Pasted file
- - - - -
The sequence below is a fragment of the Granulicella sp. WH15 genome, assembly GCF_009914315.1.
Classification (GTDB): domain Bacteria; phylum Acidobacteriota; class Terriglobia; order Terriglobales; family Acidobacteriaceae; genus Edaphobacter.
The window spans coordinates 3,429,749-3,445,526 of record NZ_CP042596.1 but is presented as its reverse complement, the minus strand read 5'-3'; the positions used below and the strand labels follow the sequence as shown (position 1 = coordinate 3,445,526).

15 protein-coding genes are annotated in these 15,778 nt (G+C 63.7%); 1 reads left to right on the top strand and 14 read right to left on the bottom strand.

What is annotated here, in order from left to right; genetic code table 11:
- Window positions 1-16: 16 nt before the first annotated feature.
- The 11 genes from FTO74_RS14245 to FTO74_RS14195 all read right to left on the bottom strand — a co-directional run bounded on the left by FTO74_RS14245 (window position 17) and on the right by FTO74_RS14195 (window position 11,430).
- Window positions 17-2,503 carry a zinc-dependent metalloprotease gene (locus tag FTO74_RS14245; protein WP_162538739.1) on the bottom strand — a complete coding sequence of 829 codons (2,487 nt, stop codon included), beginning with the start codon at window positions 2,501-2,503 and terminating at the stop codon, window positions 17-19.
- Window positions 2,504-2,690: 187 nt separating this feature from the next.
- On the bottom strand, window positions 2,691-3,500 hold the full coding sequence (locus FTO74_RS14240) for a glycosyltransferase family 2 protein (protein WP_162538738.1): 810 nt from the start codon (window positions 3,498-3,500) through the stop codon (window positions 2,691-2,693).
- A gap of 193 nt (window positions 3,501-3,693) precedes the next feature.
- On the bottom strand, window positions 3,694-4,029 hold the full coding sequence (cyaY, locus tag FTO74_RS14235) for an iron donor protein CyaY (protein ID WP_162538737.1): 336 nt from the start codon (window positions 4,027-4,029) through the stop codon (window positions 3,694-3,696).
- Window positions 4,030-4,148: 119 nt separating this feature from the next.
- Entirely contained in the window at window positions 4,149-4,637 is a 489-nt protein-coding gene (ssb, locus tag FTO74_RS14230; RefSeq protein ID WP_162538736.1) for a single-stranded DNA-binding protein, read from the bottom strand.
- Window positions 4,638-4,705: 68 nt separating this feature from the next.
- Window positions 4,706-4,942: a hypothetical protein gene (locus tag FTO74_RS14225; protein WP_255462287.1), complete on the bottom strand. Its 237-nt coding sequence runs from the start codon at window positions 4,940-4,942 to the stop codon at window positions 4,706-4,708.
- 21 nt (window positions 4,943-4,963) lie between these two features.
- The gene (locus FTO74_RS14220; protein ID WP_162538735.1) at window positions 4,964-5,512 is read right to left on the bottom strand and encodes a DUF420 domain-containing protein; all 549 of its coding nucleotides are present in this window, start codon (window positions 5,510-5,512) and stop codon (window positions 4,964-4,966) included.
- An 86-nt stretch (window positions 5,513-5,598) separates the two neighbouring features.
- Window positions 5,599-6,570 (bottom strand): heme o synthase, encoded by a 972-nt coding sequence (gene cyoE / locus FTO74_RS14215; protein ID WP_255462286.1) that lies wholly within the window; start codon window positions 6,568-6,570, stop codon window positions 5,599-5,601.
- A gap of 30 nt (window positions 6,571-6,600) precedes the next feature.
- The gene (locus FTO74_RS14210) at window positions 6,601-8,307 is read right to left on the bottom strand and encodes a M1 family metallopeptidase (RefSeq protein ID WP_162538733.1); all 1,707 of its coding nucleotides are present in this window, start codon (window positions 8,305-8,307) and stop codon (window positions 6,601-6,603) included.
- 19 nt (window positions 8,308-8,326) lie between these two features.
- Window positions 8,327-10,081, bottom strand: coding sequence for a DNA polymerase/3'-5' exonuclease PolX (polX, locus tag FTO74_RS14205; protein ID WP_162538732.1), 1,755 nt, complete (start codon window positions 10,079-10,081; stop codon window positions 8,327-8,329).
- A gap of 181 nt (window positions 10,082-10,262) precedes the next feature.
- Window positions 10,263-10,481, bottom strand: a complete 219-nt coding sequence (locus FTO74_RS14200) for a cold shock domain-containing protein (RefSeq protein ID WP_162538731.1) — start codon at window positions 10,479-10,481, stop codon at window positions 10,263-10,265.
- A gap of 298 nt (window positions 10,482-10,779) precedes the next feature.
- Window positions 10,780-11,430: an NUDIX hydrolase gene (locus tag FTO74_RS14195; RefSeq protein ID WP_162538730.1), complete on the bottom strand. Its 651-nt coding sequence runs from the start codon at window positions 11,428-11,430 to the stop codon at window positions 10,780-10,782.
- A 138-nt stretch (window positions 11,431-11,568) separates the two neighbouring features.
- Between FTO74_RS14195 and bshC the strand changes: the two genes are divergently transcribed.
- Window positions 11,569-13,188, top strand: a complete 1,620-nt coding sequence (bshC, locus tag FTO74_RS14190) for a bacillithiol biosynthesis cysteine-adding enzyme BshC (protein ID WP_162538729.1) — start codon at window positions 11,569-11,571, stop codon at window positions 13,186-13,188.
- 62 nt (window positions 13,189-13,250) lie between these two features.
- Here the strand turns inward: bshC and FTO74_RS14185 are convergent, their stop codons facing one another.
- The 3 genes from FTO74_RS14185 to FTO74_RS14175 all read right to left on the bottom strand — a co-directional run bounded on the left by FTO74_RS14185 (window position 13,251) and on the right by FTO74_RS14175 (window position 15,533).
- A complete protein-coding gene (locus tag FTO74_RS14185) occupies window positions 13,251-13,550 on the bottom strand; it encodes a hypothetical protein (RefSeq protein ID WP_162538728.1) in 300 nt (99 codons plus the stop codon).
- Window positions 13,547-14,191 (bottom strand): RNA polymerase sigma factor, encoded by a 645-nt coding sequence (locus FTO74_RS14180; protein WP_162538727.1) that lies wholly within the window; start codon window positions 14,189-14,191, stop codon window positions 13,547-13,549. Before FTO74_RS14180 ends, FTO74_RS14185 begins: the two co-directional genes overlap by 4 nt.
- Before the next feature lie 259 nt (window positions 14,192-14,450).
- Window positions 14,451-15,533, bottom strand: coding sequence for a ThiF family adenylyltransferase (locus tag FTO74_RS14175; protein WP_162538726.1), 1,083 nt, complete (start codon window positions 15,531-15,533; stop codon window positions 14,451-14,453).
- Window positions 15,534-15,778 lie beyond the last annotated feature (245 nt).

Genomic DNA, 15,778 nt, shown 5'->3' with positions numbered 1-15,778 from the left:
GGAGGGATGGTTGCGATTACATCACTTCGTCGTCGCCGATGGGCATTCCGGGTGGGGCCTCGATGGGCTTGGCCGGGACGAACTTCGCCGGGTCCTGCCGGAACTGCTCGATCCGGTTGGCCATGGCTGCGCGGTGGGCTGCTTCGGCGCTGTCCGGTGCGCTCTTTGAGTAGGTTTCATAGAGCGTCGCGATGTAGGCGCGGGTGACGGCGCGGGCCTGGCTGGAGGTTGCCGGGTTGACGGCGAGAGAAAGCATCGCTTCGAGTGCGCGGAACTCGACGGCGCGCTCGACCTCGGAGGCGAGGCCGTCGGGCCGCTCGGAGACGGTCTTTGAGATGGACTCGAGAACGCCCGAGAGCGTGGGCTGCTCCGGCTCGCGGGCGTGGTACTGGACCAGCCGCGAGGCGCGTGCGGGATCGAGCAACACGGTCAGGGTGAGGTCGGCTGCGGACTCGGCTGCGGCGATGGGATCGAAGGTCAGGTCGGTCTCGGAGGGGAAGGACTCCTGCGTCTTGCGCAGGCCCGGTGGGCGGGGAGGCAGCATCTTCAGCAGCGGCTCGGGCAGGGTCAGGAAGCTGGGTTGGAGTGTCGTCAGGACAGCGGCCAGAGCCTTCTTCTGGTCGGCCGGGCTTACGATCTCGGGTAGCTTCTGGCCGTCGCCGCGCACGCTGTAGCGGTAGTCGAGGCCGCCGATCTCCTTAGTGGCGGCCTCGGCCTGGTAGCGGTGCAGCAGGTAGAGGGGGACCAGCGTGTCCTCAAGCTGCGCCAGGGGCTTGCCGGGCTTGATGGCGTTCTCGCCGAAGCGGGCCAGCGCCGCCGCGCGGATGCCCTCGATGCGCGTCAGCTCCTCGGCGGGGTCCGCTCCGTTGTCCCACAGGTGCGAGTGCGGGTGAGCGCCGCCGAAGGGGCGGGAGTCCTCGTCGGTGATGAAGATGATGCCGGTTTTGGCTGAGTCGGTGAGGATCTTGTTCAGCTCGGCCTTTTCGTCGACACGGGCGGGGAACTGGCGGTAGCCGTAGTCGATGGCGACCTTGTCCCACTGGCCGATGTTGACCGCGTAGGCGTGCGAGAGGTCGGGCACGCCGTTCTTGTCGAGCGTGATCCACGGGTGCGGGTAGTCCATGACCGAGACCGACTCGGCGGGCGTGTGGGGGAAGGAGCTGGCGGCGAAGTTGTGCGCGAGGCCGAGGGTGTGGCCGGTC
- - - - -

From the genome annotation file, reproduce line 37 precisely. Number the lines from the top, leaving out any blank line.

- Before the next feature lie 259 nt (window positions 14,192-14,450).